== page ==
She added, “In this case, the charges and convictions were against individuals involved, namely ST Marines former group financial controller and six other former senior execs. They were convicted in 2017 for offences committed in the period between 2000 and 2011, the most recent act being 8 years ago.”

Basically, ST Marine was allowed to keep bidding for government contracts because the corruption scandal did not involve any government contracts, did not cause any losses or damages to government agencies, and happened a long time ago.

We asked back then, why the double standard between public and private sector contracts when it comes to debarring a company from procuring government contracts? Wouldn’t the risk of future damages be more or less the same in both cases?

No progress, just conflict of interest?

Just recently, we reached out to Ministry of Home Affairs (MHA) to inquire on the progress of the shipbuilding contract but were met with silence.

On a separate but related note, MHA has also just awarded a new tender for the supervision and management of a shipbuilding project. This one was awarded to a company under ST Electronics – which in fact comes under the ST Engineering group of companies which happens to also own ST Marine.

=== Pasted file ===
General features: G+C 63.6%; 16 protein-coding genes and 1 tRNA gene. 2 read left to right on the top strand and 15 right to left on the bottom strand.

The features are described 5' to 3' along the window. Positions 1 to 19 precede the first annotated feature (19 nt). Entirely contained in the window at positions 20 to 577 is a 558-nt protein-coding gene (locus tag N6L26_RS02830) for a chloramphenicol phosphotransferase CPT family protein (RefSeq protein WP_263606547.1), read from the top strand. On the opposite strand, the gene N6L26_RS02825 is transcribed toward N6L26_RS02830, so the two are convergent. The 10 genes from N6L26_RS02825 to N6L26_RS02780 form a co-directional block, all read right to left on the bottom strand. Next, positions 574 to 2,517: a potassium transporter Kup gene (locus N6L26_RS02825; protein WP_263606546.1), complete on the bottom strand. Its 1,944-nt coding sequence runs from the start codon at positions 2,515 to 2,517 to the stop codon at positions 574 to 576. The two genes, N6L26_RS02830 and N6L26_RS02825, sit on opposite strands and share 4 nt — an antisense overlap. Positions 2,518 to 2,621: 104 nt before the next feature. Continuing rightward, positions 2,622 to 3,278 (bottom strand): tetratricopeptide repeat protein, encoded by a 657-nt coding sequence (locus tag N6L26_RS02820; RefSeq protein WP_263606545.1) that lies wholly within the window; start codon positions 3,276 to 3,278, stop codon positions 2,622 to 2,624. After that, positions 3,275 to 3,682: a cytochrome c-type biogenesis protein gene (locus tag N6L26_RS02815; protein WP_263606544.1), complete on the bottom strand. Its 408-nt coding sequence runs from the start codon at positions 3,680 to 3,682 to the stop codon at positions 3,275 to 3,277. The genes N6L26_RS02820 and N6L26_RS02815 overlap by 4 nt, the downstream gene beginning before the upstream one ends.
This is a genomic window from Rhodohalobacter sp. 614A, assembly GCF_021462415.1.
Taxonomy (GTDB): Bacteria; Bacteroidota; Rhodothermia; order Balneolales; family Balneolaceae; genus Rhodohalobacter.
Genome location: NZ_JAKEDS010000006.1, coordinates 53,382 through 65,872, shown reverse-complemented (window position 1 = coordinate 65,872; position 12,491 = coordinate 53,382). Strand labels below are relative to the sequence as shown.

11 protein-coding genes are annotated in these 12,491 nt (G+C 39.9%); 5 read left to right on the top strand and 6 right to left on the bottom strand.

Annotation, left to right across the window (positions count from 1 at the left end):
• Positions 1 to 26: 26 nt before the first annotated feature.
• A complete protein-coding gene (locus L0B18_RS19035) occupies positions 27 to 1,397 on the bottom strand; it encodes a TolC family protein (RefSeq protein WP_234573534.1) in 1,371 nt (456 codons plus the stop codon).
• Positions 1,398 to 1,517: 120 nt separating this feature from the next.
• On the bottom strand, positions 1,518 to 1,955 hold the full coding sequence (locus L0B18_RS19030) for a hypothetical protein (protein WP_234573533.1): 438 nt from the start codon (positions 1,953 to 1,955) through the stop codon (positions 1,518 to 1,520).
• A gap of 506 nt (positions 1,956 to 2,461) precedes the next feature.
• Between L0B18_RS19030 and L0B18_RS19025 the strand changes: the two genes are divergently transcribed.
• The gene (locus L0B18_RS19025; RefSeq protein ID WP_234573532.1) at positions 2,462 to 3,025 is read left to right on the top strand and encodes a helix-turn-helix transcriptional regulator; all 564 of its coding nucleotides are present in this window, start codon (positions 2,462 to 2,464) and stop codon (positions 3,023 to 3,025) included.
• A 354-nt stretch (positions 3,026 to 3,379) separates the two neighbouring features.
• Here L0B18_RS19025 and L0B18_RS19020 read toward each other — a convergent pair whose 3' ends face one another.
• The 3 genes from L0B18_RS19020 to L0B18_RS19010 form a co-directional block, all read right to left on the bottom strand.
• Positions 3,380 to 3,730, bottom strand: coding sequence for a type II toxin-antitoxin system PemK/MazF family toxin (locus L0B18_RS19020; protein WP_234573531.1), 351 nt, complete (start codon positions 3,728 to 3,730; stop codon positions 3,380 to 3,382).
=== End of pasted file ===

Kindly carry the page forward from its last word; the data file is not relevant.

We wrote to MHA to ask for confirmation that this new tender to oversee a shipbuilding project is in fact the same shipbuilding project that was awarded to ST Marine in November 2018. So far, no response has been issued by MHA.

Considering that the second tender was just awarded on 10 May 2019 and assuming that it is in fact the same project that ST Marine is working on, we also asked if ST Marine was asked to pay any liquidated damages given the supposed delay in construction of the vessels. This query was also met with silence.

On the issue of ST Marine, Second Finance Minister Ms Indranee Rajah who took questions on the issue in Parliament noted there was an error in the date of award of the tender to ST Marine. She said that the contract was actually awarded in 26 November 2018 and that a notice of award was published on the government’s procurement portal GeBiz the next day, 27 November 2018. She added, ““The date of award of tender was initially incorrectly shown as 27 July 2018 and this has been rectified.”

While that answers the question of the lapse in notification of award of the tender to ST Marine, it raises a separate question of why the supervising tender which was ultimately awarded to ST Electronics has options that seems to cater to the needs of ST Marine’s building processess?

The fact is, the second tender which was issued in October of 2018, before the shipbuilding tender was awarded to ST Marine, includes the option for the supervising company to select where the PC Class boats are to be built – China, Taiwan, Latvia, or Singapore. This seems to cater to the ST Marine specifically given that bidders on the shipbuilding tender all have their own shipyards, with the exception of ST Marine.

Again, we note that the supervising tender was issued before the shipbuilding tender was even awarded. So was the tender already internally decided before the official announcement in November 2018?

Should we receive any updates from the government on this matter, we will update this post.